This is a topic that’s been on my mind lately and I was thrilled to see Len’s take on it.
First off, I tip my hat to Len for taking the initiative to make recommendations instead of simply listing the problems he sees in the world. A big mistake I’ve seen (and made myself) is identifying problems and thinking you’ve done the world a great service by pointing them out. Figuring out the problem is only the first step. It’s the easiest step, anyone can do it. The real challenge is in assessing the problem and coming up with good potential solutions.
Len’s analysis and recommendations are fantastic, too. I don’t agree with all of it (nor did he expect everyone to), so this is my take on how I view things and what advice I’d give, including to myself.
Technology isn’t going to destroy the job market. If anything it’s going to make it even better.
Yes, the future of jobs is only going to be better.
Digging into historical data and trends leads me to believe that the economic conditions we’re creating with new technology will be no different from the world we were born into. Think about it for a minute. Have we seen massive shifts in the job market over the past few decades? You betcha. Both globalization and new technology have changed what jobs people do and don’t do.
So should you be worried about that shift? No, not if you simply want to have a job, and yes, if you think you’re going to be doing the same work decades from now.
The two big takeaways I see are that (a) we’ve steadily gained jobs over the long-term and (b) new technology is going to create opportunities for new jobs instead of eliminating jobs.
We’re losing jobs slower than you might think, and more jobs are being created than we’re losing.
Let’s start with the job creation and elimination trends since 1994. This snapshot that shows we’re actually eliminating fewer jobs than we were 20 years ago. We’re also creating fewer jobs than we were. The overall rate of job creation and elimination is SLOWING.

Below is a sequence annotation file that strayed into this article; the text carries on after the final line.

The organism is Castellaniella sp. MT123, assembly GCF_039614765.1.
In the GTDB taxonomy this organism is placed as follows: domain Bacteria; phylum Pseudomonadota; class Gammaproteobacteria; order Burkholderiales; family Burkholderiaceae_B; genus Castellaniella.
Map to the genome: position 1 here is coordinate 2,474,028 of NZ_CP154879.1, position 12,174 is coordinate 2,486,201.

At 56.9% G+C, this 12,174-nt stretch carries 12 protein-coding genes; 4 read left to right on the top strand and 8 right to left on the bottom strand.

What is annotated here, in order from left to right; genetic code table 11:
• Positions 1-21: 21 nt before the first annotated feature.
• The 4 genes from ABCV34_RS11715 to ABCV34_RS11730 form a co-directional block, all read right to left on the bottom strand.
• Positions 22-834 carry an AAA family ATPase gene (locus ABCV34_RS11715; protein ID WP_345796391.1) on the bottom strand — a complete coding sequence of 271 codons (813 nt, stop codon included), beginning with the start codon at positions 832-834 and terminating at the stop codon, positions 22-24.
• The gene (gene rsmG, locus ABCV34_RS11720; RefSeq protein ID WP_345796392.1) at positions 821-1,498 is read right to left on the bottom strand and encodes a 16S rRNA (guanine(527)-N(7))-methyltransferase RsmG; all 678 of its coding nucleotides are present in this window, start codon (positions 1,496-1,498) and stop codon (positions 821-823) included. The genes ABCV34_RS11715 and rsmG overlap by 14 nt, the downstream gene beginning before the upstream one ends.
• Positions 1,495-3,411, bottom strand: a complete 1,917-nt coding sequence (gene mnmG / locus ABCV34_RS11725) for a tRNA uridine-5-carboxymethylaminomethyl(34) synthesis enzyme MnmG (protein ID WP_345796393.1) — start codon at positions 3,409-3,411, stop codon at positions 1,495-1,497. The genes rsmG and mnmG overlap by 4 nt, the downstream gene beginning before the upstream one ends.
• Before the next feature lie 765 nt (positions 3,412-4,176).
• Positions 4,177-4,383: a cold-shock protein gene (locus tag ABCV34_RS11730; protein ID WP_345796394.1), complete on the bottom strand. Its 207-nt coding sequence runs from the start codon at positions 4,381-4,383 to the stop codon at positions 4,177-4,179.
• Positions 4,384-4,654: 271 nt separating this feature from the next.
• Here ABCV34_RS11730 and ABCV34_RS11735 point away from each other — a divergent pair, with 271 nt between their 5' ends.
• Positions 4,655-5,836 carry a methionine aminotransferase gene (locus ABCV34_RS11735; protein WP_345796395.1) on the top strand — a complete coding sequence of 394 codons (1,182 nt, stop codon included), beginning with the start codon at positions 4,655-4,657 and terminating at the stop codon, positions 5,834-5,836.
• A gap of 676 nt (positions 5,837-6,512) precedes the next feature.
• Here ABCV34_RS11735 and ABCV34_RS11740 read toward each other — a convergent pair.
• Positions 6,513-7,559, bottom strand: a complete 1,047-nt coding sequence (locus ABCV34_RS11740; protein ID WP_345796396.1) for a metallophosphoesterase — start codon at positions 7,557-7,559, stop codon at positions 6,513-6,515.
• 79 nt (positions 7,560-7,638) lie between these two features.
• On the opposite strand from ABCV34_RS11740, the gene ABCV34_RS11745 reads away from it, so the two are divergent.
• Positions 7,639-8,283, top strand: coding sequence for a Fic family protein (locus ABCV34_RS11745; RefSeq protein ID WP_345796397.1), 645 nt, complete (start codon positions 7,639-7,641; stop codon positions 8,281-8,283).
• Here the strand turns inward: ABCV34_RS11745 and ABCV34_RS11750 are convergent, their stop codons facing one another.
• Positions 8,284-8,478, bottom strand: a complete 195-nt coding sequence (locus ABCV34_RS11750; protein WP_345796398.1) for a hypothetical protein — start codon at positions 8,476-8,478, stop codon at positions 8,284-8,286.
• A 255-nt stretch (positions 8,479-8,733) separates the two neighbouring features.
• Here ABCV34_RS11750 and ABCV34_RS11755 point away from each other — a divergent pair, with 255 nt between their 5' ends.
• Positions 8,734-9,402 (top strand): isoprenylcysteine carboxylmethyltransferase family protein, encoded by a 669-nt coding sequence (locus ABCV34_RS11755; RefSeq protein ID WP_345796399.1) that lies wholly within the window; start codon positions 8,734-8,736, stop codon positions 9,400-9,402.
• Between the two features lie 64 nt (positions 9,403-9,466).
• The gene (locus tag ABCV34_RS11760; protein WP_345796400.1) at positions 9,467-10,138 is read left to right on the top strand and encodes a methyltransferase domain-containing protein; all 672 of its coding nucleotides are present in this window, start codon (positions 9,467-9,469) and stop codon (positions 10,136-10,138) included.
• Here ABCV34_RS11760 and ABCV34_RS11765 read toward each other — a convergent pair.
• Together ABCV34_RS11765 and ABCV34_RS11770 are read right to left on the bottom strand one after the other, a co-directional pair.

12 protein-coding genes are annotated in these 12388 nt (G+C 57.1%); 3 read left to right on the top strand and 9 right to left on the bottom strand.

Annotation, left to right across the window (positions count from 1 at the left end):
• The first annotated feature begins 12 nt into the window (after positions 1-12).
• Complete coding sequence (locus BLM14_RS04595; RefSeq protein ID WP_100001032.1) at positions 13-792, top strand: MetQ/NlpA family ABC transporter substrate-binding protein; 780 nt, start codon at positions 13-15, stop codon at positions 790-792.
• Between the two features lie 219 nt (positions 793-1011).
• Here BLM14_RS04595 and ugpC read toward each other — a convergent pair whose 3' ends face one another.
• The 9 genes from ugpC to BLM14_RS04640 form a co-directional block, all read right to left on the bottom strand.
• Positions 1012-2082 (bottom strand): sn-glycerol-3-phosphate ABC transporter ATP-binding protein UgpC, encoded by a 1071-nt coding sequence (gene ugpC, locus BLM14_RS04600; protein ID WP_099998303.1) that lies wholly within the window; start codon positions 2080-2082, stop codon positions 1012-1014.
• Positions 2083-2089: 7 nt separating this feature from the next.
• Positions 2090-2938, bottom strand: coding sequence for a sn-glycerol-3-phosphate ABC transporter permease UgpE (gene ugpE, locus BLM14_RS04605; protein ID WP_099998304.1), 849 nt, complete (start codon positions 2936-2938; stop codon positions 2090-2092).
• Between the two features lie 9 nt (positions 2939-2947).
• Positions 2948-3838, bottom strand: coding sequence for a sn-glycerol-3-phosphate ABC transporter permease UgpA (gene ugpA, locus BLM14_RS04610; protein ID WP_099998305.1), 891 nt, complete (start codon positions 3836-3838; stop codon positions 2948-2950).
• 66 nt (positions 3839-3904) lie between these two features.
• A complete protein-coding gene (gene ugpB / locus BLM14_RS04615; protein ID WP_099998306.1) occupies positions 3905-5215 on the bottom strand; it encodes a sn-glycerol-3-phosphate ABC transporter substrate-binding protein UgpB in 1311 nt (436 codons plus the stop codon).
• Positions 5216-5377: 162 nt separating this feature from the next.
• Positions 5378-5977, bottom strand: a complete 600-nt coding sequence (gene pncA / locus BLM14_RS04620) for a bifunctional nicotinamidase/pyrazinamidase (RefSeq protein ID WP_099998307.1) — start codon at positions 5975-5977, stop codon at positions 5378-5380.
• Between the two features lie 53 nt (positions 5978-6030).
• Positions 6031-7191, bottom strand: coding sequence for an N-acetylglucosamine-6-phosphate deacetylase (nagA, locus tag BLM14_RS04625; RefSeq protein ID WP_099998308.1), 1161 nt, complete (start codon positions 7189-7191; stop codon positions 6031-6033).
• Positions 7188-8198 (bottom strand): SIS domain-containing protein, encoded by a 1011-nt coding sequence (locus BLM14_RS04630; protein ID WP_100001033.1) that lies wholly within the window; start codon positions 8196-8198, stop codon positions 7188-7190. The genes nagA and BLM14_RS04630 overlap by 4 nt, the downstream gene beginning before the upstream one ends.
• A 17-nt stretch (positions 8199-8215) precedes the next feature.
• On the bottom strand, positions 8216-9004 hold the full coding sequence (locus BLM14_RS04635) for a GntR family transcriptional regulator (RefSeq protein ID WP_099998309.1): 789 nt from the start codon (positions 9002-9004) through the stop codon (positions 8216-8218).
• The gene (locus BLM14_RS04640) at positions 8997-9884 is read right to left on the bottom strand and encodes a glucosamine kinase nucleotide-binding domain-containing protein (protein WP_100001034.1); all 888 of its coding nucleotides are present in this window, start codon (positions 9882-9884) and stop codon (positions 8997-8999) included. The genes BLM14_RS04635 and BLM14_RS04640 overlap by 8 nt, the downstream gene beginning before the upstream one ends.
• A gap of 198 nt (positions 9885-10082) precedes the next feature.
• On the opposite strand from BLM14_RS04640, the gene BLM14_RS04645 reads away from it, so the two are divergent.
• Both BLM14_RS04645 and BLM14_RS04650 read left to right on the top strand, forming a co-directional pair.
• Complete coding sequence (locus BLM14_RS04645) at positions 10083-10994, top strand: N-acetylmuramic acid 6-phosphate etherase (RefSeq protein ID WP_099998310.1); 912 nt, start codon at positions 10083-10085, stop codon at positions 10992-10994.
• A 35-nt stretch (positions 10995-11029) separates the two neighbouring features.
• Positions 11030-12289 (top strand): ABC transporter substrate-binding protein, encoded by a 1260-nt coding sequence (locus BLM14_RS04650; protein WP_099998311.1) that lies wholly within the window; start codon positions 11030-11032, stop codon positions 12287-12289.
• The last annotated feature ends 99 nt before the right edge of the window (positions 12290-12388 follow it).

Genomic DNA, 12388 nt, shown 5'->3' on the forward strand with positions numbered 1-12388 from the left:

We’ve steadily increased the number of jobs in the USA since 1939. Think about that. Nearly 80 years of job growth.
What’s happened in that time? Manufacturing was sent overseas. We started making, or having everything made, in every corner of the globe for us to buy at lower prices.
Then we sent professional jobs overseas, everything from accounting to programming to customer service.
We’ve shifted so much work overseas that I swear every company I’ve spoken to in the past year has an outsourced research team in Pakistan or the Phillippines. No, I’m not making this up.
Our job market has gone through massive shifts. Many of today’s jobs are significantly different from what we were doing for work back in 1994 and it’s been going on for far longer than that (hold that thought a moment). Yet job growth here in the USA has continued to go up, up, up!
What does that mean? There’s less innovation and disruption than we really think there is. That’s both good and not so good.
The best news of all is that it’s not really news, it’s more like Groundhog Day. New technology leads to more new jobs.
I mentioned that massive shifts in our economy have gone on for a far longer time than the past few decades. In fact, this whole notion of “So many jobs are going to be eliminated!” has been going on for centuries.
It’s called the Luddite Fallacy. Essentially as we create new technology as humans we assume we’re going to eliminate more jobs than we create. What we fail to come up with is how each new technology will actually create new jobs that didn’t exist any more.
Heck, the term ‘Luddite’ comes from the factory workers who protested the technological advancements that came to the textile industry because they firmed believed they, and the entire working class, would be put out of work by these new machines.